Calf’s foot jelly and a glass of bubbly, please: Giles Coren and Sue Perkins are back for another voyage through our gastronomic history
By Kathryn Knight (8th June 2009)
Give Sue Perkins a list of animal body parts and she can say with confidence that she’s pretty much tasted them all. ‘There’s nothing I haven’t eaten,’ says the 39-year-old writer and comedian, proudly patting her waistline. ‘Heart, eyes, bottoms, pancreas, ears… I’ve eaten them all.’
Yikes. Is Cambridge-educated Perkins in training for a jungle appearance on I’m A Celebrity? Not exactly. Along with the writer and restaurant critic Giles Coren, she is filming the second series of The Supersizers Go…, the BBC’s unexpectedly compulsive programme in which the intrepid duo dress, live and eat the diets of various eras in history.
In the last series, the gallivanting gastronomes donned heavy wigs and authentic costumes and ploughed their way through eel pie and beer during the Restoration period. They dug for victory, enduring blackouts and air raids while dining on dried egg and Spam in war-torn Britain, and chewed over menus of fondue, prawn cocktail and Angel Delight in the 1970s.
This time, in The Supersizers Eat…, they’re sipping sherry in the Roaring Twenties, eating a 1950s austerity diet and plundering extravagant boar’s head feasts in Tudor times. They also had to wolf down the 5,000-calorie breakfasts favoured by the royals during the French Revolution. It’s enough to make viewers reach for the Rennies.
It is this latter period of 18th century Versailles that has proved the most challenging for Perkins. Wearing an enormous powdered wig and layers of petticoats to experience what life was like for Marie Antoinette and Louis XVI, Perkins says the sheer volume of their lives was exhausting.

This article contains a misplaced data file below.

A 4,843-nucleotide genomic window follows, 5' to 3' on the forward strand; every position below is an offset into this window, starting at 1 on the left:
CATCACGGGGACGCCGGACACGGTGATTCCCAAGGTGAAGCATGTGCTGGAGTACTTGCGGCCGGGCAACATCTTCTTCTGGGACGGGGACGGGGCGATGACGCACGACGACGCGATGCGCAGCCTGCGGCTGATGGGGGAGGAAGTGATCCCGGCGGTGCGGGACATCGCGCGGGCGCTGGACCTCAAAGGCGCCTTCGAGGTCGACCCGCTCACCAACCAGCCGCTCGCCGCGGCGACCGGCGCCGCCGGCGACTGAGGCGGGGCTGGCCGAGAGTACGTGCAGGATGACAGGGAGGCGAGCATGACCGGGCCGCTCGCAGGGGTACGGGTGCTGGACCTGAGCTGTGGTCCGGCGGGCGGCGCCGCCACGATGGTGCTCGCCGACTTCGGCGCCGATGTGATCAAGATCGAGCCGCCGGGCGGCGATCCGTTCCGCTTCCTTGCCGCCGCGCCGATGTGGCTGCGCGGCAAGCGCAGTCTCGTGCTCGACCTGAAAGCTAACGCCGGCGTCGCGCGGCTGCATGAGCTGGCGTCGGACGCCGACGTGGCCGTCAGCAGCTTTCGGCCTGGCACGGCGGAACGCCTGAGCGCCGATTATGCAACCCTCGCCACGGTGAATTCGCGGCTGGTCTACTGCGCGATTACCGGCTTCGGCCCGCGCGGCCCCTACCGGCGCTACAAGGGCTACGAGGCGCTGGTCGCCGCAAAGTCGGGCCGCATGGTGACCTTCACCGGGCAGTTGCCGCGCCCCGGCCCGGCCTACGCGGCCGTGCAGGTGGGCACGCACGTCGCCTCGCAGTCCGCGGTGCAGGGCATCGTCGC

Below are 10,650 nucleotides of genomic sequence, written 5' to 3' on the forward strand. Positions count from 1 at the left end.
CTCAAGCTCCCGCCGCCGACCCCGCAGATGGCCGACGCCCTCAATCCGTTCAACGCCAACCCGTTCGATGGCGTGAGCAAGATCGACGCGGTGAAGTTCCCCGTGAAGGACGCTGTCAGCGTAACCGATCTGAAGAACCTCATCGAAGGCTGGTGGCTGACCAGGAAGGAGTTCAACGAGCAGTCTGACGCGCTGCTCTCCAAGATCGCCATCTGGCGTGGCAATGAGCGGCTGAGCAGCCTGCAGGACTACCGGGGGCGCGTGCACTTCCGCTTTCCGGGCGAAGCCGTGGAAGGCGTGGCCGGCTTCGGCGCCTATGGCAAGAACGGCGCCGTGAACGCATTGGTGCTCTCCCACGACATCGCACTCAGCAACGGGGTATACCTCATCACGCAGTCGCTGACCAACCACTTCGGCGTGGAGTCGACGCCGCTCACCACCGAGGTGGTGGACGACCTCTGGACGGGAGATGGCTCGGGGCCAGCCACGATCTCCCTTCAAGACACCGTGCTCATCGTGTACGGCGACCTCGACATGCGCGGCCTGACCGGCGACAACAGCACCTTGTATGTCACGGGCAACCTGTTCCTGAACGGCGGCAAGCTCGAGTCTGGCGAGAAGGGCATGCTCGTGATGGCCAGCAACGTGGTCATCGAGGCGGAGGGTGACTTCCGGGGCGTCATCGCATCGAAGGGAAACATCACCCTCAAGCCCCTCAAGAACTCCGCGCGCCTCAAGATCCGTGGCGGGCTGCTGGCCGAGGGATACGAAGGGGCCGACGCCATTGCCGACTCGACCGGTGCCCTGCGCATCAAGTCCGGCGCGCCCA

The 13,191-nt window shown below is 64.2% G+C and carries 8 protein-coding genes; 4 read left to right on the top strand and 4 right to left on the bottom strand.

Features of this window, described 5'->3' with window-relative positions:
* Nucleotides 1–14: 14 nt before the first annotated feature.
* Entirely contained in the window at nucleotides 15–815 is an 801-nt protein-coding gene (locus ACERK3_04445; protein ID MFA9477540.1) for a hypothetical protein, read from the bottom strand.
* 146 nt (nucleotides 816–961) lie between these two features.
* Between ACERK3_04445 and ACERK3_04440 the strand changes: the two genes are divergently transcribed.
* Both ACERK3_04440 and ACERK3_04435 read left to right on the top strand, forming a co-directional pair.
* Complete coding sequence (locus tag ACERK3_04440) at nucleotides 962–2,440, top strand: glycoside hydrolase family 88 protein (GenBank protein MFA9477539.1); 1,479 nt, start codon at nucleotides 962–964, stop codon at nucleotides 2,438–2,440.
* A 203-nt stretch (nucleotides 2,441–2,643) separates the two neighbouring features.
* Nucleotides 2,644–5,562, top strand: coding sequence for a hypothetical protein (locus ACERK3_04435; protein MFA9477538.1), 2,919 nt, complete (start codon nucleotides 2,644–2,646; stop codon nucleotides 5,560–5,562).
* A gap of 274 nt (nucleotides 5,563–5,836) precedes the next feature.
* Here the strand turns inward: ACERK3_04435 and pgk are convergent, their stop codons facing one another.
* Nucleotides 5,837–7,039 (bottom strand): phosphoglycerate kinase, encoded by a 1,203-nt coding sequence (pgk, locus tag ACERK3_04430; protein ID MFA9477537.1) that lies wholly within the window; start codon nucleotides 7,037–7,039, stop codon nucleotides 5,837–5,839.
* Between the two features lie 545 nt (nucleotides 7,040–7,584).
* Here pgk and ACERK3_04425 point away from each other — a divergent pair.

‘I don’t just mean the food, but everything – the clothes, the furniture, the entertainment,’ she says. ‘Everything was on a vast scale, overwhelming really. And for once, Giles and I were not just playing two random people living in an era but real historical figures, and there was this pressure to get it right.
‘I actually found it all really depressing. The restrictions of it all, not just in terms of the clothing but also the very public nature of their lives. Everything – eating, dressing – had to be done with an audience but then, at the end of the day, you were also very alone. I found it incredibly demoralising, being both this incredibly public and very lonely person.’
From 18th century France it was straight into 1950s suburban Britain, which was, as Perkins says, depressing in an altogether different way. ‘As a housewife, all I did was clean toilets, which was also horribly dispiriting, even before we got to the food, which was still rationed after the war and desperately uninspiring – all bad cuts of meat and a couple of potatoes.’
Meat – in whatever shape or form – was always going to be a problem for Perkins. At home in Cornwall, where she lives with her partner, Kate Williams, she follows a largely vegetarian lifestyle. ‘I’m not militant but I find it suits me,’ she says. ‘But it’s simply not an option when you’re living in medieval times, I’m afraid. Or indeed the Twenties.’